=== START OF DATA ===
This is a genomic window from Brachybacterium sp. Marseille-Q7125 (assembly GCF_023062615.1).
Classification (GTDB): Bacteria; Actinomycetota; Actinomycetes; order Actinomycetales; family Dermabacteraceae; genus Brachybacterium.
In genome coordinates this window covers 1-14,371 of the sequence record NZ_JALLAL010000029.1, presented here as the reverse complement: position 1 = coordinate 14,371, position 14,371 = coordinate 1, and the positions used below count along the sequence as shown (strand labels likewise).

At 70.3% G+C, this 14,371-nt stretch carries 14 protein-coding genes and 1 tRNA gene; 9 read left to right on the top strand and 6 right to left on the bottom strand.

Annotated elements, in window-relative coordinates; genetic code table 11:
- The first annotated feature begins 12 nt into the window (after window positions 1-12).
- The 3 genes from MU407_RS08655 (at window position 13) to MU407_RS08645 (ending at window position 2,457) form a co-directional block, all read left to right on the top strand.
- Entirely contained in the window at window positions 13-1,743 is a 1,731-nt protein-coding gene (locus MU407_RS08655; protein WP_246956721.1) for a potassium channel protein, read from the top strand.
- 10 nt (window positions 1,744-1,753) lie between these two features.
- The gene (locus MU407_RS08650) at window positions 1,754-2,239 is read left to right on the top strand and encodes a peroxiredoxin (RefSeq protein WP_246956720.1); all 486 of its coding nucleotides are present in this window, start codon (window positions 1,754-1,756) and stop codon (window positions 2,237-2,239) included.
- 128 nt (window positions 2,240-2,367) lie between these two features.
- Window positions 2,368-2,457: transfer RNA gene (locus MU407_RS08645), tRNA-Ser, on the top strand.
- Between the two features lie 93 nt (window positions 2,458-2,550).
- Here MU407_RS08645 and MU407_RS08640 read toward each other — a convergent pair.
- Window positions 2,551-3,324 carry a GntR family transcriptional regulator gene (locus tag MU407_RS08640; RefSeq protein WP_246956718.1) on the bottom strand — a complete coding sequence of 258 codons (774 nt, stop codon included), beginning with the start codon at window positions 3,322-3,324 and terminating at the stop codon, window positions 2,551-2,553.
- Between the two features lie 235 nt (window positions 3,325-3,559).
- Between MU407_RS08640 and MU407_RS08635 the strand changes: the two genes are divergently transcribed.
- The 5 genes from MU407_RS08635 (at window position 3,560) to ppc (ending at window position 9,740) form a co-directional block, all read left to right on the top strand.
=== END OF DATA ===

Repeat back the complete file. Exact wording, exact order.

This is a genomic window from Brachybacterium sp. Marseille-Q7125 (assembly GCF_023062615.1).
Classification (GTDB): Bacteria; Actinomycetota; Actinomycetes; order Actinomycetales; family Dermabacteraceae; genus Brachybacterium.
In genome coordinates this window covers 1-14,371 of the sequence record NZ_JALLAL010000029.1, presented here as the reverse complement: position 1 = coordinate 14,371, position 14,371 = coordinate 1, and the positions used below count along the sequence as shown (strand labels likewise).

At 70.3% G+C, this 14,371-nt stretch carries 14 protein-coding genes and 1 tRNA gene; 9 read left to right on the top strand and 6 right to left on the bottom strand.

Annotated elements, in window-relative coordinates; genetic code table 11:
- The first annotated feature begins 12 nt into the window (after window positions 1-12).
- The 3 genes from MU407_RS08655 (at window position 13) to MU407_RS08645 (ending at window position 2,457) form a co-directional block, all read left to right on the top strand.
- Entirely contained in the window at window positions 13-1,743 is a 1,731-nt protein-coding gene (locus MU407_RS08655; protein WP_246956721.1) for a potassium channel protein, read from the top strand.
- 10 nt (window positions 1,744-1,753) lie between these two features.
- The gene (locus MU407_RS08650) at window positions 1,754-2,239 is read left to right on the top strand and encodes a peroxiredoxin (RefSeq protein WP_246956720.1); all 486 of its coding nucleotides are present in this window, start codon (window positions 1,754-1,756) and stop codon (window positions 2,237-2,239) included.
- 128 nt (window positions 2,240-2,367) lie between these two features.
- Window positions 2,368-2,457: transfer RNA gene (locus MU407_RS08645), tRNA-Ser, on the top strand.
- Between the two features lie 93 nt (window positions 2,458-2,550).
- Here MU407_RS08645 and MU407_RS08640 read toward each other — a convergent pair.
- Window positions 2,551-3,324 carry a GntR family transcriptional regulator gene (locus tag MU407_RS08640; RefSeq protein WP_246956718.1) on the bottom strand — a complete coding sequence of 258 codons (774 nt, stop codon included), beginning with the start codon at window positions 3,322-3,324 and terminating at the stop codon, window positions 2,551-2,553.
- Between the two features lie 235 nt (window positions 3,325-3,559).
- Between MU407_RS08640 and MU407_RS08635 the strand changes: the two genes are divergently transcribed.
- The 5 genes from MU407_RS08635 (at window position 3,560) to ppc (ending at window position 9,740) form a co-directional block, all read left to right on the top strand.